- A person shall be disqualified for being chosen as or for being a member of the panchayat if he is so disqualified:
- Under any law for the time being in force for the purpose of elections to the legislature of the state concerned
- No person can be disqualified on the ground that he is less than 25 years of age if he has attained the age of 21 yeas
- All questions related todisqualification shall be referred to such authority as the state legislature determines
State election commission:
- Superintendence, direction and control of the preparation of electoral rolls and the conduct of all elections to the panchayats shall be vested in the state election commission
- State election commissioner will be appointed by the governor. He shall not be removed from the office except in the manner and on the grounds prescribed for the removal of a judge
- The state legislature may make provision with respect to all matters relating to elections to the panchayats
Powers and functions: State legislature may endow the panchayats with such powers and authority as may be necessary to enable them to function as institutions of self-government
Finances: State legislature may authorize a panchayat to levy, collect and appropriate taxes, providing for making grants-in-aid to the panchayats, provide for constitution of funds for crediting all money of the panchayats
- The governor is empowered to create after every years finance commission which will review the financial position of the panchayats and suggest measures needed to improve the PRI and recommend on any other matter referred to it by the governor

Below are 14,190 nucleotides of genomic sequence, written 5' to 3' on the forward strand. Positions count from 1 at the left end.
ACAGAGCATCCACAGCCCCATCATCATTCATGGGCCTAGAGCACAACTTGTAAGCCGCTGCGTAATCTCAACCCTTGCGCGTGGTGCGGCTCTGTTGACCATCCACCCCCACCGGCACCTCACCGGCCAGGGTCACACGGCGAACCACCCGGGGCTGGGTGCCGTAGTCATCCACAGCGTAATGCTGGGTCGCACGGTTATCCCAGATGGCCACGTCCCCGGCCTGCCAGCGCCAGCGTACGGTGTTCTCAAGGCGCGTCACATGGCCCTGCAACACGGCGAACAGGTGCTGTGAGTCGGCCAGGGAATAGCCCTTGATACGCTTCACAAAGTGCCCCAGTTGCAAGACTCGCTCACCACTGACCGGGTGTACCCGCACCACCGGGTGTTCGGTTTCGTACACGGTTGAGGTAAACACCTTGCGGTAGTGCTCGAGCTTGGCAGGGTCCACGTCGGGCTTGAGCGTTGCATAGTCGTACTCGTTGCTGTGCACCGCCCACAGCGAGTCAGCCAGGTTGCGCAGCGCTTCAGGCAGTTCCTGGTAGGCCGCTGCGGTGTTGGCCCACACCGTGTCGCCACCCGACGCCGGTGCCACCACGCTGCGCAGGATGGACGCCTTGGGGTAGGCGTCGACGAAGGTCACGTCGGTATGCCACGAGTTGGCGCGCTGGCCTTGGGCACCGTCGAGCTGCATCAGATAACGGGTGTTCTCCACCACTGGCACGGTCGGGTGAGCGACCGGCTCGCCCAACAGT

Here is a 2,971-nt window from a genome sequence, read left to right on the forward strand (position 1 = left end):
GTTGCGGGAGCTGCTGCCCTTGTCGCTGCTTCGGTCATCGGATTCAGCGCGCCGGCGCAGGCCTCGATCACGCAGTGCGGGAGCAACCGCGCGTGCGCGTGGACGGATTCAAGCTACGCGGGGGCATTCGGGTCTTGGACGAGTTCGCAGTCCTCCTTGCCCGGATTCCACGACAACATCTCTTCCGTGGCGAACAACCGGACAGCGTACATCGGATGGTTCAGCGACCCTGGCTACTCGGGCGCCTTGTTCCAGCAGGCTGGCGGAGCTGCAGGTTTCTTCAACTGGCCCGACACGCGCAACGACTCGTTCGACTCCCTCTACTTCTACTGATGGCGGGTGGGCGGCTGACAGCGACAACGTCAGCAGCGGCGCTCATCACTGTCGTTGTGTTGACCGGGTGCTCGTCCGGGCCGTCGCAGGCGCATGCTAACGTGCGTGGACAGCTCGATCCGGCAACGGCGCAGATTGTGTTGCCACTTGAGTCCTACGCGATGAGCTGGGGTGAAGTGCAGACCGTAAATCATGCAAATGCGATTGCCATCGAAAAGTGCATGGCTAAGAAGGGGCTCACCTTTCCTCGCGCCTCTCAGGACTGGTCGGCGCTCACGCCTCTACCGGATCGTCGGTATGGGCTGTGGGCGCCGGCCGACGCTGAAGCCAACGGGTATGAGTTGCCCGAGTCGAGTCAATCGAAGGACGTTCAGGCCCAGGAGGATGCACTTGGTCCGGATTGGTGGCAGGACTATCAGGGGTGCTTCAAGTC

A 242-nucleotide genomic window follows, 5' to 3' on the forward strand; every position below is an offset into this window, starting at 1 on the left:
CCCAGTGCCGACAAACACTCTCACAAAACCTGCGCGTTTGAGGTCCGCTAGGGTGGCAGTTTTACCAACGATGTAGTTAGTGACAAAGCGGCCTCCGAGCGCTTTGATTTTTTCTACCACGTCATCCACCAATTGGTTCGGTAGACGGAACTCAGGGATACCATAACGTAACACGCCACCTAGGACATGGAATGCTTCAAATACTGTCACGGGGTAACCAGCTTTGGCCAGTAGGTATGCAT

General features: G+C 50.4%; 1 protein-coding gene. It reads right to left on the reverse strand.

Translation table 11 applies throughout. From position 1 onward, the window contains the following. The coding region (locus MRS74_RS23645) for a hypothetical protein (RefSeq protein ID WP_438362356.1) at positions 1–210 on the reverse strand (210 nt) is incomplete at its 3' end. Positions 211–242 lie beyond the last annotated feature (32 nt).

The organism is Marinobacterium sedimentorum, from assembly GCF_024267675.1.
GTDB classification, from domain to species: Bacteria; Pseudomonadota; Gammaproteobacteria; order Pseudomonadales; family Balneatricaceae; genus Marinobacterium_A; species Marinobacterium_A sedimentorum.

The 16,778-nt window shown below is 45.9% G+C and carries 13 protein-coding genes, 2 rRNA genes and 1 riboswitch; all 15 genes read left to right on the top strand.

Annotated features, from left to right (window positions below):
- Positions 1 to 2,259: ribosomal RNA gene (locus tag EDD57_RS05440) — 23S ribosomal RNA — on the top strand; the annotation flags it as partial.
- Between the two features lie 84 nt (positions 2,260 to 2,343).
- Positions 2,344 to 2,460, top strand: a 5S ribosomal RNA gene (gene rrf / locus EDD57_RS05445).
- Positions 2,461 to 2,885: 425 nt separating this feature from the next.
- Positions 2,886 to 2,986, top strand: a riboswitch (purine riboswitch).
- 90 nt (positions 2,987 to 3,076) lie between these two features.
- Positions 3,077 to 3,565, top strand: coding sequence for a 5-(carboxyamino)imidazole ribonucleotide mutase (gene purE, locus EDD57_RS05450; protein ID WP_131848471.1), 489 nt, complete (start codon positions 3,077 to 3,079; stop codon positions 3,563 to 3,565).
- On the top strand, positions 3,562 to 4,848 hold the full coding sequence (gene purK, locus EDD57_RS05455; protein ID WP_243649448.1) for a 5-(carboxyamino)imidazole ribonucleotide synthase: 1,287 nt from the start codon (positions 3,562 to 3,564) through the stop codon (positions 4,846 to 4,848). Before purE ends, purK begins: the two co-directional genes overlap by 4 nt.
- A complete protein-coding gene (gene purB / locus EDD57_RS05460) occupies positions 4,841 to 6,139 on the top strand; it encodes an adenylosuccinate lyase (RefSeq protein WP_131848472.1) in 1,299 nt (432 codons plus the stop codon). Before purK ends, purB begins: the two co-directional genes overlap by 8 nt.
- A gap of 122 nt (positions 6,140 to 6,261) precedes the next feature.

- It shall make recommendations on the following matters:
- Distribution between the state and the panchayats from the net proceed of taxes
- Determination of taxes, duties, tolls and fees that may be assigned to the panchayats
- Grants-in-aid to the panchayats from the consolidated fund of the state
- State legislature will provide for the composition, qualification of the FC
- Central finance commission will also make recommendation on how to consolidate the financial position of the panchayat of a state based on the report of finance commission of the state
Audit: State legislature may provide the manner for auditing of PRI
Application to UT: The president of India may direct that provisions of this act shall apply to any union territory subject to such modification as he may specify
Exempted areas: It does not apply to Nagaland, Mizoram, Meghalaya, scheduled areas and the tribal areas, hill area of Manipur, Darjeeling district of WB. However, parliament may extend the provisions of this part to even these exempted areas with modification as it may specify. In this regard, parliament has enacted, ‘Provisions of the Panchayat (Extension to the scheduled areas) Act, 1996